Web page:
07/10/2009 05:12 am ET Updated May 25, 2011

GM Means get Moving

"If taxpayers are going to support General Motors, let's turn General Motors into a company worthy of it," former SEC chair Richard Breeden, told the Washington Post back on December 10.

The statement wasn't so remarkable because it was made by someone who once served as chairman of the SEC under a Republican president (Bush Sr.).

Rather, it should have reminded the current administration how the public interest can be advanced through the process of bankruptcy.

Instead of nationalizing GM (which they have) and directing it to meet our preeminent national security challenge (i.e. dependence on oil), President Obama's team has completely abdicated their responsibility by proclaiming the government a reluctant shareholder.

Clearly everyone wants to see a viable auto industry at the end of the day, with taxpayer-funded GM returning to its status as a world-class automaker. But there's no better way to do that than by embracing those broader public standards on energy and the environment.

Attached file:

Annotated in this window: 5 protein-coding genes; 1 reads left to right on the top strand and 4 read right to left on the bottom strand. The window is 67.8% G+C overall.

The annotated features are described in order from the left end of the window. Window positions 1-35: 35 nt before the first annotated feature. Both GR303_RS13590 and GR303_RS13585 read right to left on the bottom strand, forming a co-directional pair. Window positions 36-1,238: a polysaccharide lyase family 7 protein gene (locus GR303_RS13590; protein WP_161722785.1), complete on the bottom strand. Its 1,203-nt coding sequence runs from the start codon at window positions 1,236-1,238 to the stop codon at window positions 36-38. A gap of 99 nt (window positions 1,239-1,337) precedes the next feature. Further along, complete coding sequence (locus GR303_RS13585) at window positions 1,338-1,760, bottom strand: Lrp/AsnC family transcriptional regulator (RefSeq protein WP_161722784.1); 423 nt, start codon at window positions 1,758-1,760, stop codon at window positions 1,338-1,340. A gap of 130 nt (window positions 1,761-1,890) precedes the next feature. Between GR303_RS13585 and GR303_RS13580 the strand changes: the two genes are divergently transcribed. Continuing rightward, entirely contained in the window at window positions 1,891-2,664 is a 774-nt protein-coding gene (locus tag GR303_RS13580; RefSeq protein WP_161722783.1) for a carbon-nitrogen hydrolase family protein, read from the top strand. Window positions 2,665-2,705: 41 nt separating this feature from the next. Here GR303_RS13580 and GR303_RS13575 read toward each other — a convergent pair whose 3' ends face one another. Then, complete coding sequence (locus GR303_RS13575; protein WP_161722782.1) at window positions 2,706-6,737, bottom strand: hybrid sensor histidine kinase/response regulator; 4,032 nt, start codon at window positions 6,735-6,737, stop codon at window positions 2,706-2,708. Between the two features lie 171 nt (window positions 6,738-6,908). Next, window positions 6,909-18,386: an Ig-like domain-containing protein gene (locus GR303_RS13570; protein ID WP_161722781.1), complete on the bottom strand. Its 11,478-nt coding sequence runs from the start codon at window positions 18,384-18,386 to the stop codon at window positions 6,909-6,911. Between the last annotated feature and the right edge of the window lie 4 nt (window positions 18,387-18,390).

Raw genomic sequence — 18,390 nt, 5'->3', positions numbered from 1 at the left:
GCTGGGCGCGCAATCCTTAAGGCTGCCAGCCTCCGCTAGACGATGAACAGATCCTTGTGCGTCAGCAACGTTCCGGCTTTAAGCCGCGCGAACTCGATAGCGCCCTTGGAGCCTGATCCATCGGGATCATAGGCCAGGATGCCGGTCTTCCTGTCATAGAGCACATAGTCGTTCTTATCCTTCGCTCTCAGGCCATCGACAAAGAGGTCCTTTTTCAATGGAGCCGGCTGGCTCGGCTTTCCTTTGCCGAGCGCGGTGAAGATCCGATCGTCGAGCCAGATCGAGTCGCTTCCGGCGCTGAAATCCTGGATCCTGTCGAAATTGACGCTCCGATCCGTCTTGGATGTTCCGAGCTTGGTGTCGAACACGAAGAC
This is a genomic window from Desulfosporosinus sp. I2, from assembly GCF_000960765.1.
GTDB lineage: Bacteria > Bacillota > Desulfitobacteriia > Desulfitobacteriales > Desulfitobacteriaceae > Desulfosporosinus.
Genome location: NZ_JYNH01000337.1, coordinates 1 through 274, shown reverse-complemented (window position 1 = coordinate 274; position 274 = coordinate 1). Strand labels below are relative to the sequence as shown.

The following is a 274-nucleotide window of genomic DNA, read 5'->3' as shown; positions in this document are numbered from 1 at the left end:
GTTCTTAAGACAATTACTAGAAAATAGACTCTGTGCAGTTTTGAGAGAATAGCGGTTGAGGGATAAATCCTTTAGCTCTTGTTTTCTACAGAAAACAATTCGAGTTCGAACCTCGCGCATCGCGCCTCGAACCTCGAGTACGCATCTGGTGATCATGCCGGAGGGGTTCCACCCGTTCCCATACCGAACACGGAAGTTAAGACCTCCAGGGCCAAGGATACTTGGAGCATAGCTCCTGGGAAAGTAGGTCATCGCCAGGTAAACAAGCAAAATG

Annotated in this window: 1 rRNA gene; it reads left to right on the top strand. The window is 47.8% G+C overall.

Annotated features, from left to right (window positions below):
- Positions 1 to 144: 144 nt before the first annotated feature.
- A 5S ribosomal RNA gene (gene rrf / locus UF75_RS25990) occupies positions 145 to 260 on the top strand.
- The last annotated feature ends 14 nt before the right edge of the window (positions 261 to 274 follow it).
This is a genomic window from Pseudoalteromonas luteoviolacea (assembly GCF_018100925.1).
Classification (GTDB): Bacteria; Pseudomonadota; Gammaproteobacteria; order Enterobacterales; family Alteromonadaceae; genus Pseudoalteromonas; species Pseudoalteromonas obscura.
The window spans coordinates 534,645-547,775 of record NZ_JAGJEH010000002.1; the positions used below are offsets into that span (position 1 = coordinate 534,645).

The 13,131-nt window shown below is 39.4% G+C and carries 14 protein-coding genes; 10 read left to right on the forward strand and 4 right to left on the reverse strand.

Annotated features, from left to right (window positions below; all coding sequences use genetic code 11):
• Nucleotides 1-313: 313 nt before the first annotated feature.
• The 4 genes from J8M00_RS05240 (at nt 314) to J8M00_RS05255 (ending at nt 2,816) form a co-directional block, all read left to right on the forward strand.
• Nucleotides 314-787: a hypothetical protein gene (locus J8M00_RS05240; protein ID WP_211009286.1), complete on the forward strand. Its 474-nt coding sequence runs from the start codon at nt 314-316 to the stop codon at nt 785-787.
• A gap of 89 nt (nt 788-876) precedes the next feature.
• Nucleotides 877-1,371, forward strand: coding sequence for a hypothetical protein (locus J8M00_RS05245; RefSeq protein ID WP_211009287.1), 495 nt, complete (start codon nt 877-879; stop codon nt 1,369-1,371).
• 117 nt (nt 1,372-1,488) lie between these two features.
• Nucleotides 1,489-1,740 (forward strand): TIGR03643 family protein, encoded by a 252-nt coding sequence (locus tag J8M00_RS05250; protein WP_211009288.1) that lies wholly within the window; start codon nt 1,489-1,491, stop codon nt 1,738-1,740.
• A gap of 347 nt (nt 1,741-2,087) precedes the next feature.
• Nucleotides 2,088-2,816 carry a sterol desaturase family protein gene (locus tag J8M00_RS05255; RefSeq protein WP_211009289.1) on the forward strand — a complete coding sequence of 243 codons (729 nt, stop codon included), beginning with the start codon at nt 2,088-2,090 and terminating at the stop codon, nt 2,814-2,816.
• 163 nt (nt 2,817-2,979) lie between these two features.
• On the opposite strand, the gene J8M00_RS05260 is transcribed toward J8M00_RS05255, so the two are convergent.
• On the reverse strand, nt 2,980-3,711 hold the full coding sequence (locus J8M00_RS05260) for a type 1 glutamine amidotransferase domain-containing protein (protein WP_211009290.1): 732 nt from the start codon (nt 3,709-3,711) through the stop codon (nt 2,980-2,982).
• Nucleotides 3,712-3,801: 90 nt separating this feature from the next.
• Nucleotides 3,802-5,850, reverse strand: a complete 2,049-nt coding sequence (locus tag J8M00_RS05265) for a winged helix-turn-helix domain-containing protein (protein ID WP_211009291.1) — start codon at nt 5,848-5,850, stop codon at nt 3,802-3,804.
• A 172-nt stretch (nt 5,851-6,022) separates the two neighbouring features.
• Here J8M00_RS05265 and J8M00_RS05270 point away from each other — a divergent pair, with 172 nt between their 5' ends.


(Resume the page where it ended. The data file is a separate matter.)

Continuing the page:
As Jennifer Granholm put it, "The moment is now to use our lean, retooled American manufacturing sector to build the green cars, batteries, a smart electric grid, wind turbines and solar panels that will lead us to energy independence."

For the government to do that, it is going to need a broader set of policies (possibly including a carbon/gas tax) that integrate those concerns as the route to viability and profitability for GM.

That's what just about every other government with a stake in the industry is doing, as Prof. Harley Shaiken has pointed out.

What we are continuing to witness is the price we pay for a market-based ideology that translates into the government's total abdication to Wall Street.

Workers, communities, the environment be damned.

Going back to Breeden. Recall that he served as a court-appointed corporate monitor over WorldCom. And that as a condition for MCI emerging afterwards, Breeden set out (and the court adopted) a list of requirements for the company, including a (weak) CEO pay cap.

Why not do that with GM? And on a much more aggressive level? After all, that was a case where taxpayers had no skin in the game.

As Robert Reich and Max Fraser among others have pointed out, "we need a bold industrial policy aimed at bridging the gap between older industries and emerging ones, revitalizing the moribund manufacturing sector, supporting an economy based on high-wage union jobs and attending to the crucial climate concerns that impact us all."

Any ideological timidity (call it Lemon Liberalism) in the face of what's needed could result in a much deeper industrial and ecological tragedy.